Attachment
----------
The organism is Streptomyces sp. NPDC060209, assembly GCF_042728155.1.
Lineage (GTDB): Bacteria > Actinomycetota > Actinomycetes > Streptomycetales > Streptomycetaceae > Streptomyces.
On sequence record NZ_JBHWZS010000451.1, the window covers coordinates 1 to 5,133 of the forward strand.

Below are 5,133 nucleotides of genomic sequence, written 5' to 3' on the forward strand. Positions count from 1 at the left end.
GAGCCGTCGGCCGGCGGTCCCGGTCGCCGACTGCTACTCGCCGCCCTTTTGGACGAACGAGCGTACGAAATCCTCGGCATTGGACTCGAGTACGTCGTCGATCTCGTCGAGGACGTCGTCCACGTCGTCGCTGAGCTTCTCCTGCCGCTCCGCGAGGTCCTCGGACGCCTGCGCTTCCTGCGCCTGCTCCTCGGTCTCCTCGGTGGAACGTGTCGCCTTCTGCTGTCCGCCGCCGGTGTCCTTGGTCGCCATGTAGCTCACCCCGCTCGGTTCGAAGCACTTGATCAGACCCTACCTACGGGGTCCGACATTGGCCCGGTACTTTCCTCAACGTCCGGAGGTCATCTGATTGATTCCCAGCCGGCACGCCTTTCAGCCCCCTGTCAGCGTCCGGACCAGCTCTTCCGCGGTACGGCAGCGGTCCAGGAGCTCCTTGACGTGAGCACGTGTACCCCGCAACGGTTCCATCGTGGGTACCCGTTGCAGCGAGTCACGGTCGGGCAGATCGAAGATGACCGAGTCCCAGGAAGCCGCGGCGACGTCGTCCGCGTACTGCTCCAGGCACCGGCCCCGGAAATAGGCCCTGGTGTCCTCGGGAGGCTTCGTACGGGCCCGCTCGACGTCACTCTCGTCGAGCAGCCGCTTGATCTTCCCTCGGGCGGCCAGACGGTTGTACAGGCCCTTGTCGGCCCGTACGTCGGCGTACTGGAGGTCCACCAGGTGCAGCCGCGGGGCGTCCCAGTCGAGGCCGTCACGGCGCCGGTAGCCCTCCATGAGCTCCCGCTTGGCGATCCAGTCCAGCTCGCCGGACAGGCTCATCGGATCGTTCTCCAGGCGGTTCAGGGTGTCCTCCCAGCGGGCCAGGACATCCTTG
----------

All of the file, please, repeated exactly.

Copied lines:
The organism is Streptomyces sp. NPDC060209, assembly GCF_042728155.1.
Lineage (GTDB): Bacteria > Actinomycetota > Actinomycetes > Streptomycetales > Streptomycetaceae > Streptomyces.
On sequence record NZ_JBHWZS010000451.1, the window covers coordinates 1 to 5,133 of the forward strand.

Below are 5,133 nucleotides of genomic sequence, written 5' to 3' on the forward strand. Positions count from 1 at the left end.
GAGCCGTCGGCCGGCGGTCCCGGTCGCCGACTGCTACTCGCCGCCCTTTTGGACGAACGAGCGTACGAAATCCTCGGCATTGGACTCGAGTACGTCGTCGATCTCGTCGAGGACGTCGTCCACGTCGTCGCTGAGCTTCTCCTGCCGCTCCGCGAGGTCCTCGGACGCCTGCGCTTCCTGCGCCTGCTCCTCGGTCTCCTCGGTGGAACGTGTCGCCTTCTGCTGTCCGCCGCCGGTGTCCTTGGTCGCCATGTAGCTCACCCCGCTCGGTTCGAAGCACTTGATCAGACCCTACCTACGGGGTCCGACATTGGCCCGGTACTTTCCTCAACGTCCGGAGGTCATCTGATTGATTCCCAGCCGGCACGCCTTTCAGCCCCCTGTCAGCGTCCGGACCAGCTCTTCCGCGGTACGGCAGCGGTCCAGGAGCTCCTTGACGTGAGCACGTGTACCCCGCAACGGTTCCATCGTGGGTACCCGTTGCAGCGAGTCACGGTCGGGCAGATCGAAGATGACCGAGTCCCAGGAAGCCGCGGCGACGTCGTCCGCGTACTGCTCCAGGCACCGGCCCCGGAAATAGGCCCTGGTGTCCTCGGGAGGCTTCGTACGGGCCCGCTCGACGTCACTCTCGTCGAGCAGCCGCTTGATCTTCCCTCGGGCGGCCAGACGGTTGTACAGGCCCTTGTCGGCCCGTACGTCGGCGTACTGGAGGTCCACCAGGTGCAGCCGCGGGGCGTCCCAGTCGAGGCCGTCACGGCGCCGGTAGCCCTCCATGAGCTCCCGCTTGGCGATCCAGTCCAGCTCGCCGGACAGGCTCATCGGATCGTTCTCCAGGCGGTTCAGGGTGTCCTCCCAGCGGGCCAGGACATCCTTG